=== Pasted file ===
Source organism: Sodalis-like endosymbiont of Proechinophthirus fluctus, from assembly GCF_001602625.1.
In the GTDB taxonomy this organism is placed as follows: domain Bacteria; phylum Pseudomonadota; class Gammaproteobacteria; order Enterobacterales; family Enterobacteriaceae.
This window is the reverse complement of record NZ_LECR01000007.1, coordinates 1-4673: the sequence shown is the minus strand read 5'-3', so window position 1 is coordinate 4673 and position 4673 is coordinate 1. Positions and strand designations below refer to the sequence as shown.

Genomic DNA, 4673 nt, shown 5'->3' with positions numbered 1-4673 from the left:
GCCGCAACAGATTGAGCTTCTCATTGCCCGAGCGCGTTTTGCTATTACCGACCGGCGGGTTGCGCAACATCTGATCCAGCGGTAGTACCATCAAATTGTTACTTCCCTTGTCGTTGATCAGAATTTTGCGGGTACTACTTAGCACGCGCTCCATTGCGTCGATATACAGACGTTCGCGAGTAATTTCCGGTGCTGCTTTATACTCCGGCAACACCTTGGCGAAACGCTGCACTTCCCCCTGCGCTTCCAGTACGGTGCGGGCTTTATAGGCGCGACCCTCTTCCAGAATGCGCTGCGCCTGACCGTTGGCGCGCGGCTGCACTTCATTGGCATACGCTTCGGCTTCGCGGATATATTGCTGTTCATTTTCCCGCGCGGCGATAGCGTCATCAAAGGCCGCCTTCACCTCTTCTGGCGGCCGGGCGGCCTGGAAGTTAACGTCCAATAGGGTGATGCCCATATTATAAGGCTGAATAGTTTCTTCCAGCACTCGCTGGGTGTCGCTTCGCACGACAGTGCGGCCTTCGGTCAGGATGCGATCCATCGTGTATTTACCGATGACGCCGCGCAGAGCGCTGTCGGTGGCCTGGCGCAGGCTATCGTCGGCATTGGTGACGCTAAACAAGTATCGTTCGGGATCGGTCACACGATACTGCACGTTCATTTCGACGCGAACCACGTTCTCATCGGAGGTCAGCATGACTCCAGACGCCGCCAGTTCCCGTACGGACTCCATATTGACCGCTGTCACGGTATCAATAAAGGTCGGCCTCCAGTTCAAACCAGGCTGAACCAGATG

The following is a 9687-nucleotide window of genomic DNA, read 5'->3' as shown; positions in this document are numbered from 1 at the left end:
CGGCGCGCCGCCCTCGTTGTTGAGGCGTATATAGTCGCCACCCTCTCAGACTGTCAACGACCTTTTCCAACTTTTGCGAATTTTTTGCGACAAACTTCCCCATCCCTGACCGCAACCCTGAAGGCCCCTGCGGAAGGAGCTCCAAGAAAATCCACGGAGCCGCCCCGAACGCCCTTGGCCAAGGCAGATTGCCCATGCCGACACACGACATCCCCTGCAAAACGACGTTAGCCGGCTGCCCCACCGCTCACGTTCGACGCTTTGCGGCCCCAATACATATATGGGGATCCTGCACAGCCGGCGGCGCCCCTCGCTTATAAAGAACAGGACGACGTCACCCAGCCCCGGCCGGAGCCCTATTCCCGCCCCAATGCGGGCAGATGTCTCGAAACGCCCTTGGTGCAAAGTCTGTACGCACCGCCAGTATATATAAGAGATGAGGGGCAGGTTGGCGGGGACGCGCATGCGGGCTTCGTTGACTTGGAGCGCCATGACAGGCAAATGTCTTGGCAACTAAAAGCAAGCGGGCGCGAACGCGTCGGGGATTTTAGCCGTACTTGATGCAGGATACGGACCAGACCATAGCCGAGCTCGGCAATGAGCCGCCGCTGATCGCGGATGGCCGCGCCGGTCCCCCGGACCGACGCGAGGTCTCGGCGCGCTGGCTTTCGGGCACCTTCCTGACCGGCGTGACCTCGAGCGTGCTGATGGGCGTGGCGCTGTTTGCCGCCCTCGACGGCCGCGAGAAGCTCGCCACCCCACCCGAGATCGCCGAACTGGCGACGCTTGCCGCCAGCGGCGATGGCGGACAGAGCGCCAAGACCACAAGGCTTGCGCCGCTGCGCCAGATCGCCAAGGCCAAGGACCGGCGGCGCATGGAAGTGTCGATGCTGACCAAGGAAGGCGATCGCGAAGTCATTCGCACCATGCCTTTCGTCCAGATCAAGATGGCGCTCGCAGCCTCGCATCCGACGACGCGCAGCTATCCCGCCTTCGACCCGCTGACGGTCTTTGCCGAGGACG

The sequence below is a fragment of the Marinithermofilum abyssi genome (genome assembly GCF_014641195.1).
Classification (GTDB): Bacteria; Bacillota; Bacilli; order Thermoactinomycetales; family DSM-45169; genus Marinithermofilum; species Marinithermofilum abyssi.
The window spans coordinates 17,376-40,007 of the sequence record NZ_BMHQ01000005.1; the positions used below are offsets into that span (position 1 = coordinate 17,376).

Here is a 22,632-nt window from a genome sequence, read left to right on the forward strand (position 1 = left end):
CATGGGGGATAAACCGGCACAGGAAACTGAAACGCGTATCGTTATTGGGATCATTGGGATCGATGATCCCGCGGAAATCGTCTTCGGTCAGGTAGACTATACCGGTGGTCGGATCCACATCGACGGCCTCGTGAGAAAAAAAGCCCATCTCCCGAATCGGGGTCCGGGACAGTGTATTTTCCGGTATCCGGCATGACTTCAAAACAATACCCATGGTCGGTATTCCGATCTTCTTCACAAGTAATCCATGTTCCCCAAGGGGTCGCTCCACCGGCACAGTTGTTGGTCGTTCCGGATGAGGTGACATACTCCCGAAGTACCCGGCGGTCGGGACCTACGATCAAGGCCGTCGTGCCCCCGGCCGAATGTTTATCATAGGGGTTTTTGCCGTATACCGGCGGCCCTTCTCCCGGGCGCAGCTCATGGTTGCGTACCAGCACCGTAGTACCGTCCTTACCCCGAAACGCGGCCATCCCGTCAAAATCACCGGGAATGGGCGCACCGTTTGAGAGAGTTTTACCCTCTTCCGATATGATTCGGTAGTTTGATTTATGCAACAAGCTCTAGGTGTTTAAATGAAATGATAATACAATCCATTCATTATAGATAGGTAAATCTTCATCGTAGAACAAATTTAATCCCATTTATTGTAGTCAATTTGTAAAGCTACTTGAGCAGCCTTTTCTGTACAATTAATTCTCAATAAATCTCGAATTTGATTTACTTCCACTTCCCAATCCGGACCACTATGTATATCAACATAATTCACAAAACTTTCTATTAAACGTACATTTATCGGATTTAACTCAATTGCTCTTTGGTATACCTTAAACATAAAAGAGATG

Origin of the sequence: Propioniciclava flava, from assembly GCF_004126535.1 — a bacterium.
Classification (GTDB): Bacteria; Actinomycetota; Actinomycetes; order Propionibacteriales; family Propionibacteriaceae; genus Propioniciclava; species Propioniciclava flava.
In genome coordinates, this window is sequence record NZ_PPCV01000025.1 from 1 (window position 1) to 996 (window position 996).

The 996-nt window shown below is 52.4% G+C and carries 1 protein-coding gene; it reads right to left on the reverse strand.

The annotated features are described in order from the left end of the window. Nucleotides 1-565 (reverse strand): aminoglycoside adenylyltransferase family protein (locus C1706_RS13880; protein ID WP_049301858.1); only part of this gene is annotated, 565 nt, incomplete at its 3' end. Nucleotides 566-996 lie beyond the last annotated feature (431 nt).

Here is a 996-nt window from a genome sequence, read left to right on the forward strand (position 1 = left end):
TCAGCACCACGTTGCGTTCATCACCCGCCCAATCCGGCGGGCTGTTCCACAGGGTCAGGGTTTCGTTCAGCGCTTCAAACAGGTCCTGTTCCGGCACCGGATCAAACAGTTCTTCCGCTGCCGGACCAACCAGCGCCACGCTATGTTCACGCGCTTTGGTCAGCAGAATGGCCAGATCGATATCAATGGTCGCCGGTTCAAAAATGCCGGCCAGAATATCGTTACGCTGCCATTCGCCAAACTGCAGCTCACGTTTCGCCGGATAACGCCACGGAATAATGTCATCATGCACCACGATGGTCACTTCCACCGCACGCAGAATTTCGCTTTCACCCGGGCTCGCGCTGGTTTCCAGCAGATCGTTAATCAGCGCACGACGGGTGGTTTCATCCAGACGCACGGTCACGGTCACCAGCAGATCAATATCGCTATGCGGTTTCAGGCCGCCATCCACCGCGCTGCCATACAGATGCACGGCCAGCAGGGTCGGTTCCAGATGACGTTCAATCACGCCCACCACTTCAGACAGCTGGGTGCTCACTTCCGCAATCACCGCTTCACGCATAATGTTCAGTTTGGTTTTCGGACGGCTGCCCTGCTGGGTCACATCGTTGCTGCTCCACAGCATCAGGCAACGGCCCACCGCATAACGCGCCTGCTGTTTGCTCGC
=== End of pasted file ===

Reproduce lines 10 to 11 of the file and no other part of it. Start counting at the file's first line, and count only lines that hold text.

The window spans coordinates 17,376-40,007 of the sequence record NZ_BMHQ01000005.1; the positions used below are offsets into that span (position 1 = coordinate 17,376).

Here is a 22,632-nt window from a genome sequence, read left to right on the forward strand (position 1 = left end):